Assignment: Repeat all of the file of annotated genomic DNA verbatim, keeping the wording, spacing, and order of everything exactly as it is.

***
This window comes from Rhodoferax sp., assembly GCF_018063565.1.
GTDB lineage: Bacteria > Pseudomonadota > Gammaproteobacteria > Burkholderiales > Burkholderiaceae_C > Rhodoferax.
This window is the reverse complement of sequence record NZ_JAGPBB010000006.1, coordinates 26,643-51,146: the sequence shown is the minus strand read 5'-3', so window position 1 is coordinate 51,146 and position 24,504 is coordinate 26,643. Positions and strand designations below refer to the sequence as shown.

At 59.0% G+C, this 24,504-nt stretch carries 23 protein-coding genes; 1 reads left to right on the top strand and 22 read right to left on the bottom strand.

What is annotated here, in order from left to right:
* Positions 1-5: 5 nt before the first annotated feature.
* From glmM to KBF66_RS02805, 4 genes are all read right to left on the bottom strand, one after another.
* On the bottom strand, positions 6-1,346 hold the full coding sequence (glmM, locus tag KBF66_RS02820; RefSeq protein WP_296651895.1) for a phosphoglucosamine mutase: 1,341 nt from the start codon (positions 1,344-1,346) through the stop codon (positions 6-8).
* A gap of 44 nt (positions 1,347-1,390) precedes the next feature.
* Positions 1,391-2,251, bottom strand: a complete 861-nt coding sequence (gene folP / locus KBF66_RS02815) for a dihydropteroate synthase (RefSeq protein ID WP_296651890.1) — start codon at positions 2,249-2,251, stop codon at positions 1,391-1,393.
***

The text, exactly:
This window comes from Rhodoferax sp., assembly GCF_018063565.1.
GTDB lineage: Bacteria > Pseudomonadota > Gammaproteobacteria > Burkholderiales > Burkholderiaceae_C > Rhodoferax.
This window is the reverse complement of sequence record NZ_JAGPBB010000006.1, coordinates 26,643-51,146: the sequence shown is the minus strand read 5'-3', so window position 1 is coordinate 51,146 and position 24,504 is coordinate 26,643. Positions and strand designations below refer to the sequence as shown.

At 59.0% G+C, this 24,504-nt stretch carries 23 protein-coding genes; 1 reads left to right on the top strand and 22 read right to left on the bottom strand.

What is annotated here, in order from left to right:
* Positions 1-5: 5 nt before the first annotated feature.
* From glmM to KBF66_RS02805, 4 genes are all read right to left on the bottom strand, one after another.
* On the bottom strand, positions 6-1,346 hold the full coding sequence (glmM, locus tag KBF66_RS02820; RefSeq protein WP_296651895.1) for a phosphoglucosamine mutase: 1,341 nt from the start codon (positions 1,344-1,346) through the stop codon (positions 6-8).
* A gap of 44 nt (positions 1,347-1,390) precedes the next feature.
* Positions 1,391-2,251, bottom strand: a complete 861-nt coding sequence (gene folP / locus KBF66_RS02815) for a dihydropteroate synthase (RefSeq protein ID WP_296651890.1) — start codon at positions 2,249-2,251, stop codon at positions 1,391-1,393.